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Thibodeau withdraws as Herbster running mate in gubernatorial race shake-up
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Thibodeau withdraws as Herbster running mate in gubernatorial race shake-up

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Herbster announcement 4.26

Theresa Thibodeau (left), the former head of the Douglas County GOP, listens as Kellyanne Conway speaks during Charles Herbster's announcement in April that he's running for governor. Thibodeau was to be Herbster's running mate.

Former state Sen. Theresa Thibodeau of Omaha announced Tuesday that she is withdrawing as gubernatorial candidate Charles Herbster's running mate, citing "potential opportunities that would conflict with the campaign."

Thibodeau, who was appointed to the Legislature by Gov. Pete Ricketts in 2017 to fill the unexpired term of Joni Craighead, was defeated in 2018 by Machaela Cavanaugh when she sought election to a four-year term.

Theresa Thibodeau


Herbster introduced Thibodeau as his running mate when he entered the 2022 Republican gubernatorial race at a rally in Fremont in April.

"At this time, I do not feel I will be able to devote the needed time to the campaign," Thibodeau said in a brief news release.

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"In fairness to Charles and his wonderful team, I want to thank them for their support and wish them the best for a successful election.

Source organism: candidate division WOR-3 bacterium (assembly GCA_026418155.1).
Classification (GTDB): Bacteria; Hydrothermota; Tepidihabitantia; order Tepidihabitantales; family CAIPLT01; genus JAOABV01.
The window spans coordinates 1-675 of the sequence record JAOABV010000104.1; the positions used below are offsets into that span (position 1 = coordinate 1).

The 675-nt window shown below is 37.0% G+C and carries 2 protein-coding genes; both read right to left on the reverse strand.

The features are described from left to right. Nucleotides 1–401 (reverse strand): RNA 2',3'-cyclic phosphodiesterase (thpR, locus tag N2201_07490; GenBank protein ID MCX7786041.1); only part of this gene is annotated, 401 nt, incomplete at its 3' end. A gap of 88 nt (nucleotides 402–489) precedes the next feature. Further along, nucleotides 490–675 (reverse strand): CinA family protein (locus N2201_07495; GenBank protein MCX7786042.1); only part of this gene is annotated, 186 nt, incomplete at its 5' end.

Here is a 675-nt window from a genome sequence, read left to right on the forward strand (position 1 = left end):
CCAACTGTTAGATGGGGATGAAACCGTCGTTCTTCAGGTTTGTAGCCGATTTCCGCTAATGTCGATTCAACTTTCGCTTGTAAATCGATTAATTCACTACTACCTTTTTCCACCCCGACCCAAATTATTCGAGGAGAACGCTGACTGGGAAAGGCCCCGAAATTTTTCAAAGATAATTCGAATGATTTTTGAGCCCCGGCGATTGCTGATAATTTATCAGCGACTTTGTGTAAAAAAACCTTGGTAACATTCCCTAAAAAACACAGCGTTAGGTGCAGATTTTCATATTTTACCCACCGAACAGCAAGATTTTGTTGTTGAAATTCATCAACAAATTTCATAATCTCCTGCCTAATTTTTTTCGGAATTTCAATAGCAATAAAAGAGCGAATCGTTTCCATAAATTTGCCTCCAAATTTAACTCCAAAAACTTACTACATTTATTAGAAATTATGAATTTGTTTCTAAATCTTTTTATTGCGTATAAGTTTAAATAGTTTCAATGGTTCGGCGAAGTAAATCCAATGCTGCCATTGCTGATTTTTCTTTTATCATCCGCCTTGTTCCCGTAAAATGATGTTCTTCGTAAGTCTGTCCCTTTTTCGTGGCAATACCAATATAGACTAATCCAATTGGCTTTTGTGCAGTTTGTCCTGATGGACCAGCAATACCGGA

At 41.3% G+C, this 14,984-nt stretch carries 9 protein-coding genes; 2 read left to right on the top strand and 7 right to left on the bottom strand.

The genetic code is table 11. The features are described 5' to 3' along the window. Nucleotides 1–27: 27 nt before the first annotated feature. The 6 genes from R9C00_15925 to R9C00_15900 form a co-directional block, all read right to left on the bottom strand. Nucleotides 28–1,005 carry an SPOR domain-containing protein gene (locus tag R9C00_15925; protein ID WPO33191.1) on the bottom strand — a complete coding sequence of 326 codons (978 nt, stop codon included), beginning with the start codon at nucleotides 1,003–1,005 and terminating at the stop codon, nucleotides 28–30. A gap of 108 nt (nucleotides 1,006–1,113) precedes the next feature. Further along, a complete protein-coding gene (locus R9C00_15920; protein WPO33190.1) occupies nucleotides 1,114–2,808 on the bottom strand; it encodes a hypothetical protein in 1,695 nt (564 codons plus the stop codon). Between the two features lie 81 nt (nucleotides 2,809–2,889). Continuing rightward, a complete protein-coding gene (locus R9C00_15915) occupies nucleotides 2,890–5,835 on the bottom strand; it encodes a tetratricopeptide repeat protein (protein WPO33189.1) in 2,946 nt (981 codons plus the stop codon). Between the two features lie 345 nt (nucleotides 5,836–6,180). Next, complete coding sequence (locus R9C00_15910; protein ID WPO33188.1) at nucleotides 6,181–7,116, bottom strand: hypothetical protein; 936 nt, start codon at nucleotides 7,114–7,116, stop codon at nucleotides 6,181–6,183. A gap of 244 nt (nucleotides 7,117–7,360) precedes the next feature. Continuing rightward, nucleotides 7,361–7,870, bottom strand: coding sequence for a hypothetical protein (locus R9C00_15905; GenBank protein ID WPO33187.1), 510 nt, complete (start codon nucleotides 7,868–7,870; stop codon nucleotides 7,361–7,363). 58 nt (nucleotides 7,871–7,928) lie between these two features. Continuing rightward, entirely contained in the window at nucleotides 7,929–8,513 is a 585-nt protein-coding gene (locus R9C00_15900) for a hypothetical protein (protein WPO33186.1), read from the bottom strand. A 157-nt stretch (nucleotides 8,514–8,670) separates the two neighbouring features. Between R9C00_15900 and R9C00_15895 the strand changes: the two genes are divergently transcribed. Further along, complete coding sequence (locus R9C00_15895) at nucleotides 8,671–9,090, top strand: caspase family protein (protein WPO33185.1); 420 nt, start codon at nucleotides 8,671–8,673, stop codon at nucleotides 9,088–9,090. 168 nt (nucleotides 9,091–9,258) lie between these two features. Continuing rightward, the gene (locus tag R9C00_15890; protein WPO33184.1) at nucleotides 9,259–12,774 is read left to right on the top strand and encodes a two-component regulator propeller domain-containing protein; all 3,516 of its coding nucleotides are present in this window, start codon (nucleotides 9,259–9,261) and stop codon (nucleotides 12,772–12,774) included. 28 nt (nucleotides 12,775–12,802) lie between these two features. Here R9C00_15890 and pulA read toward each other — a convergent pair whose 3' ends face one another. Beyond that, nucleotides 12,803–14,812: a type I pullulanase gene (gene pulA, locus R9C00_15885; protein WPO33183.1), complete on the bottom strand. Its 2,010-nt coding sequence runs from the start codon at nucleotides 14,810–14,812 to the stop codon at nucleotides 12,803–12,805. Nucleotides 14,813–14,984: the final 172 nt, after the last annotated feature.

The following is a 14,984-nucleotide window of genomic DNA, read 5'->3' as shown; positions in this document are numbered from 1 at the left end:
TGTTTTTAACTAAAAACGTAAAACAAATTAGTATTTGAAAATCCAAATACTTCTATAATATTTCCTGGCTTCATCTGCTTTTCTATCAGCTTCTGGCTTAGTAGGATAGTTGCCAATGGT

"I look forward to the continuation of conservative leadership in Nebraska," Thibodeau said.

Said Herbster: "I greatly respect Theresa's decision as well as her devotion to her community."

Herbster, a Falls City agri-businessman, is engaged in a competitive 2022 Republican primary contest that includes University of Nebraska Regent Jim Pillen of Columbus and state Sen. Brett Lindstrom of Omaha.

Former Gov. Dave Heineman is actively considering entering the race and is currently traveling to a number of communities assessing potential support for his candidacy.

"Nebraskans across the state have asked me to consider doing that, so I'm trying to get out here, listen to them, understand what the issues are," he said during an interview with NTV News in Kearney last week. 

"Right now, I'm hearing a lot about critical race theory, about immigration on the southern border, election security and, of course, property taxes for farmers."

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Heineman expressed support for additional property tax relief and said he plans to take most of the summer and fall before making a decision.

"We've got a big state," he said. "I want to get all around. I want to talk to citizens."

Heineman was term-limited out of office in 2015 after serving 10 years as governor. He moved up from lieutenant governor when Gov. Mike Johanns was named U.S. secretary of agriculture in 2005, and then was elected to four-year terms in 2006 and 2010. 

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Reach the writer at 402-473-7248 or

On Twitter @LJSdon


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